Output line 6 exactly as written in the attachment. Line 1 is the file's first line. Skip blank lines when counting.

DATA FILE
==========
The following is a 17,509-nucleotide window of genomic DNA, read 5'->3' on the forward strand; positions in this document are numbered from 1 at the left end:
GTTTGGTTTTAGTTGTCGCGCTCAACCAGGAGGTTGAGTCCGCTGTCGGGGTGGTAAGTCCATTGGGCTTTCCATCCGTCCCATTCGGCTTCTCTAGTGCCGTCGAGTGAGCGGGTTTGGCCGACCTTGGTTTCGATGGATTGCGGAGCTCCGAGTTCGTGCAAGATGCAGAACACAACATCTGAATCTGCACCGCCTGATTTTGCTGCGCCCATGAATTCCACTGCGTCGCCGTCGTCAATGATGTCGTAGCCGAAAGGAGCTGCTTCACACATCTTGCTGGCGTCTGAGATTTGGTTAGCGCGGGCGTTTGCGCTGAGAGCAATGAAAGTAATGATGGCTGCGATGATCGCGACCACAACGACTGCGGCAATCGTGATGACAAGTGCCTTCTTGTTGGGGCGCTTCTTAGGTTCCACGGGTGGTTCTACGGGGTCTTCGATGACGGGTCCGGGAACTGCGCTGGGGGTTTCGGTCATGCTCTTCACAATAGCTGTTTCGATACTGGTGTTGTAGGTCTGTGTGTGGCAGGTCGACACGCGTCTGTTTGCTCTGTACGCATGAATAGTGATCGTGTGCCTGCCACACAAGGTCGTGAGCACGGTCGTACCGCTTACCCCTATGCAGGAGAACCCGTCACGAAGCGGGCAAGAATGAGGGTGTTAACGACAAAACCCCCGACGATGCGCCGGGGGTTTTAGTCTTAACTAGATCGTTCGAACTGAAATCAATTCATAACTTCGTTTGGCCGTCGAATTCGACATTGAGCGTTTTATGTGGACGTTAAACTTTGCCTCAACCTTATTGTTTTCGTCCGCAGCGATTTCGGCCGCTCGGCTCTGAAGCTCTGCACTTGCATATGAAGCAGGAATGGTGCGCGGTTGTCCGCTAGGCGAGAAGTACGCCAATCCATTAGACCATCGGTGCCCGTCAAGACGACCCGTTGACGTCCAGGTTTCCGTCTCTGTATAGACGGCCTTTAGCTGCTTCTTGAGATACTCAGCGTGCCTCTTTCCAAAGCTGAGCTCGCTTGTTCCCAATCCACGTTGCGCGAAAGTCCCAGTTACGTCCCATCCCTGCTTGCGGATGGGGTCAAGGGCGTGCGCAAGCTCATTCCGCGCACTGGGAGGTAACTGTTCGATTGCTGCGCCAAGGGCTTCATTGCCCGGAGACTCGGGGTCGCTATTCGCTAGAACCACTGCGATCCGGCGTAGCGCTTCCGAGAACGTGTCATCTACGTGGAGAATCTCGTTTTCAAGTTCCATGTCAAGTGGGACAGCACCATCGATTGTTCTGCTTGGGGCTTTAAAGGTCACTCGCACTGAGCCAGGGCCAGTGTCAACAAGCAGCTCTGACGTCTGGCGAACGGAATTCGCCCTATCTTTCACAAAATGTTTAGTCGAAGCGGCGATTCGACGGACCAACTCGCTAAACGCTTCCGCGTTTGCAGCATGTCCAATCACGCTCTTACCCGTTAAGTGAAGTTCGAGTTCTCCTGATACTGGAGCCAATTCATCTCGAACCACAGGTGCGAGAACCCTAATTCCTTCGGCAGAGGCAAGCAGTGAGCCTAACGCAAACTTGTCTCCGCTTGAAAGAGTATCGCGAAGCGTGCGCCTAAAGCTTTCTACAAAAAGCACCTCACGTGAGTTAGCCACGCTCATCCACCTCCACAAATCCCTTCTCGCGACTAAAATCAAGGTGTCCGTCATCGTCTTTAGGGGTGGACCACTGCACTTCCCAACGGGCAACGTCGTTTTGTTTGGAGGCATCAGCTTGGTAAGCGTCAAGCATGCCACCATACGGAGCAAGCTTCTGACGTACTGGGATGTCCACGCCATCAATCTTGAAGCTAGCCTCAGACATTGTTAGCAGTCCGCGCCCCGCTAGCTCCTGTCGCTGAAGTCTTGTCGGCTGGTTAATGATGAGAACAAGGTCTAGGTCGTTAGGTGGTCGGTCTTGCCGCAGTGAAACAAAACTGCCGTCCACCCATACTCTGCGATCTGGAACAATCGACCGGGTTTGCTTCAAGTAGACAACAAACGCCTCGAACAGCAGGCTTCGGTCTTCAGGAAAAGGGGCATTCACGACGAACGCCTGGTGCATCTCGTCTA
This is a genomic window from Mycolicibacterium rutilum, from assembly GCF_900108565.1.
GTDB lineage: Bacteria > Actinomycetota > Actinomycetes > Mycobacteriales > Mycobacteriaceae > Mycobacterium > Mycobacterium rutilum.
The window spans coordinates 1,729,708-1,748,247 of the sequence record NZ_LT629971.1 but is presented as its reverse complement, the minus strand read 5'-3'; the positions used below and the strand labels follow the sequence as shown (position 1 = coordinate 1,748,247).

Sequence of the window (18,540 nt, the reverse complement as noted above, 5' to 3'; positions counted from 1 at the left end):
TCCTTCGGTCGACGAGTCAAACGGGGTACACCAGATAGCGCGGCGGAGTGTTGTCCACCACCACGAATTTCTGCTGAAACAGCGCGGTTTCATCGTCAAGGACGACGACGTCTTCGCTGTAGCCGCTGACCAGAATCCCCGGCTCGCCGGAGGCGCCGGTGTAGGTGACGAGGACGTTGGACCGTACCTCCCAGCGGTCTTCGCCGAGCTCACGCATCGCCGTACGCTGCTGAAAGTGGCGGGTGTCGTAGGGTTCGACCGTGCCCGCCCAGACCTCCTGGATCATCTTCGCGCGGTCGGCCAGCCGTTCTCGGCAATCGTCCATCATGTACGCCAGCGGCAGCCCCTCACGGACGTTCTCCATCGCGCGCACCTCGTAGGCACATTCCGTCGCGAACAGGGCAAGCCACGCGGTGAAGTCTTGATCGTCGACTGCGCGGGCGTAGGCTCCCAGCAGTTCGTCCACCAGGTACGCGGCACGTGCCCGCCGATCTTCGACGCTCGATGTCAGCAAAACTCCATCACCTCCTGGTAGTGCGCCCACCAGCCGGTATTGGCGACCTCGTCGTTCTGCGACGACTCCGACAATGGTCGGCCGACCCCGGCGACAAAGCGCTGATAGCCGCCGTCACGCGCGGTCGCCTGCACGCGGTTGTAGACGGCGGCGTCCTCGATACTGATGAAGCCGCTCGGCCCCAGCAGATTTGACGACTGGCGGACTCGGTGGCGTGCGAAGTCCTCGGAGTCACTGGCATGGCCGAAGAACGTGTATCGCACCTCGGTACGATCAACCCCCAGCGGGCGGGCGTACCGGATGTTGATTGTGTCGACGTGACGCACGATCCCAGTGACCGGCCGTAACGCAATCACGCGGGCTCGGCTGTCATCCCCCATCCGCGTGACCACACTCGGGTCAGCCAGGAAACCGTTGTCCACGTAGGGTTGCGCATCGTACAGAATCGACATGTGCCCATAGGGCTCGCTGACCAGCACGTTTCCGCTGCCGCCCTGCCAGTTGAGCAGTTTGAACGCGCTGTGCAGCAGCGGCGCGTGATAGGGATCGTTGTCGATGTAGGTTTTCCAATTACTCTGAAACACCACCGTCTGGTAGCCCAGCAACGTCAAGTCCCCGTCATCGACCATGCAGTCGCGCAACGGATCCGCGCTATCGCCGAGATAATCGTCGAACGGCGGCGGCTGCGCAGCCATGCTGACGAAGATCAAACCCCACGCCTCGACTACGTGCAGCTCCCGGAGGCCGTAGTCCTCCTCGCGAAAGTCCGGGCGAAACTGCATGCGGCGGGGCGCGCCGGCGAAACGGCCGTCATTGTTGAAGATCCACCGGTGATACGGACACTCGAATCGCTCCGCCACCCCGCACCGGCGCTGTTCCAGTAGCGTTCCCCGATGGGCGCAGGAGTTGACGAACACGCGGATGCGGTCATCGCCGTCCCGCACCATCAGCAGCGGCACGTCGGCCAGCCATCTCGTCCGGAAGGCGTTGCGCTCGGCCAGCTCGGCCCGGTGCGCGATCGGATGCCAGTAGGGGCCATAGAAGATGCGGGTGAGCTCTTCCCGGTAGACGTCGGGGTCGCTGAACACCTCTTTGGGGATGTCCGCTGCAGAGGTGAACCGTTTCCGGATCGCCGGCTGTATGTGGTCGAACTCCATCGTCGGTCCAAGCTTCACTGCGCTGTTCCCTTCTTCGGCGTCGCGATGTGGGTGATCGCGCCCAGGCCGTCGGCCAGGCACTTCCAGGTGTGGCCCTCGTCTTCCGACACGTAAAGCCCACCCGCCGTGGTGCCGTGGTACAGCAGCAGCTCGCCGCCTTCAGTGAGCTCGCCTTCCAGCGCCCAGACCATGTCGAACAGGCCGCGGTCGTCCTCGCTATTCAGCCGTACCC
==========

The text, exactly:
Sequence of the window (18,540 nt, the reverse complement as noted above, 5' to 3'; positions counted from 1 at the left end):